Richard Schickel Was Never a Big Fan of the Oscars

Author, filmmaker and Time magazine film critic passed away over the weekend at age 84

Headshot of Richard Horgan

Three documentaries; two books; one lifelong friendship. That’s the short version of how Richard Schickel, the longtime former Time film critic who died over the weekend at age 84, connected to Clint Eastwood.

A longer version is an interview conducted by Movieweb with Schickel in 2010, when one of those documentaries, The Eastwood Factor, was bundled into a massive DVD retrospective of Eastwood’s Warner Bros. oeuvre. Schickel starts off by explaining how he eventually had to stop reviewing Eastwood’s films, because of the conflict created by their personal friendship. And in this Oscar season, we thought it was worth highlighting this comment about the 1985 ceremony results:

“Actually, Morgan Freeman and I were talking about that last week. Morgan is perpetually pissed off that Clint didn’t get the Oscar [Best Actor] nod for Million Dollar Baby and I agree. I think it’s a terrific performance by Clint. I think it’s a slight frustration for him, that he is not as fully acknowledged as the actor that he is, but in a funny way, it’s because he kind of makes acting look easy and natural and unstrained, so people kind of overlook him as an actor.”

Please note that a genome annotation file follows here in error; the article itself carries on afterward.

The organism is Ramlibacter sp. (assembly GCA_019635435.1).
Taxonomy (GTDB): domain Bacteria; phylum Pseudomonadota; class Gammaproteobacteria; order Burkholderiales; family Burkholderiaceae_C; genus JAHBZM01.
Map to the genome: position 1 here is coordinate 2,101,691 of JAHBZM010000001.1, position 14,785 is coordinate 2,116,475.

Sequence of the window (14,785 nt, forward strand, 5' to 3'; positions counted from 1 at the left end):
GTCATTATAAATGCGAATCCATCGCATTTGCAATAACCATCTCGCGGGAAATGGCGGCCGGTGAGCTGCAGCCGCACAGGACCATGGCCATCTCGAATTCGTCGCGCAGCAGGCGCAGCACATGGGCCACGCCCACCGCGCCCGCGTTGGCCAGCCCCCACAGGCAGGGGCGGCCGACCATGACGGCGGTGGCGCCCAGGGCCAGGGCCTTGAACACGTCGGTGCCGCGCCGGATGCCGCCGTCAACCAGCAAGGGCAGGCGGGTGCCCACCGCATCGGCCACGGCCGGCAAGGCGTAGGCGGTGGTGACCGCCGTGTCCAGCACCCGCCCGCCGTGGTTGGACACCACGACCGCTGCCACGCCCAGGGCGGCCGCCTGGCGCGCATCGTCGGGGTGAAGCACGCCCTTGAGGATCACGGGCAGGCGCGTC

“But I think as an actor, he’s become more and more subtle and more and more interesting. I mean, that’s an interesting performance in Gran Torino and a really interesting performance in Million Dollar Baby. I wish, for my friend, that he had gotten more official acknowledgment as an actor. He deserves it.”

Million Dollar Baby won Best Picture, Director, Actress (Hilary Swank) and Supporting Actor (Morgan Freeman). Eastwood was topped in the Best Actor category by Ray’s Jamie Foxx.

Then again, Schickel also says at one point in the conversation about the Oscars, “I never go and I don’t really care. Two days after they’re over, I don’t remember what won.” He goes on to talk about how many Best Picture winners over the years do not correlate with what he–or the American Film Institute–think are the art form’s most timeless pieces.

Photo via: Amazon

@hollywoodspin Richard Horgan is co-editor of Fishbowl.
Publish date: February 20, 2017 © 2020 Adweek, LLC. - All Rights Reserved and NOT FOR REPRINT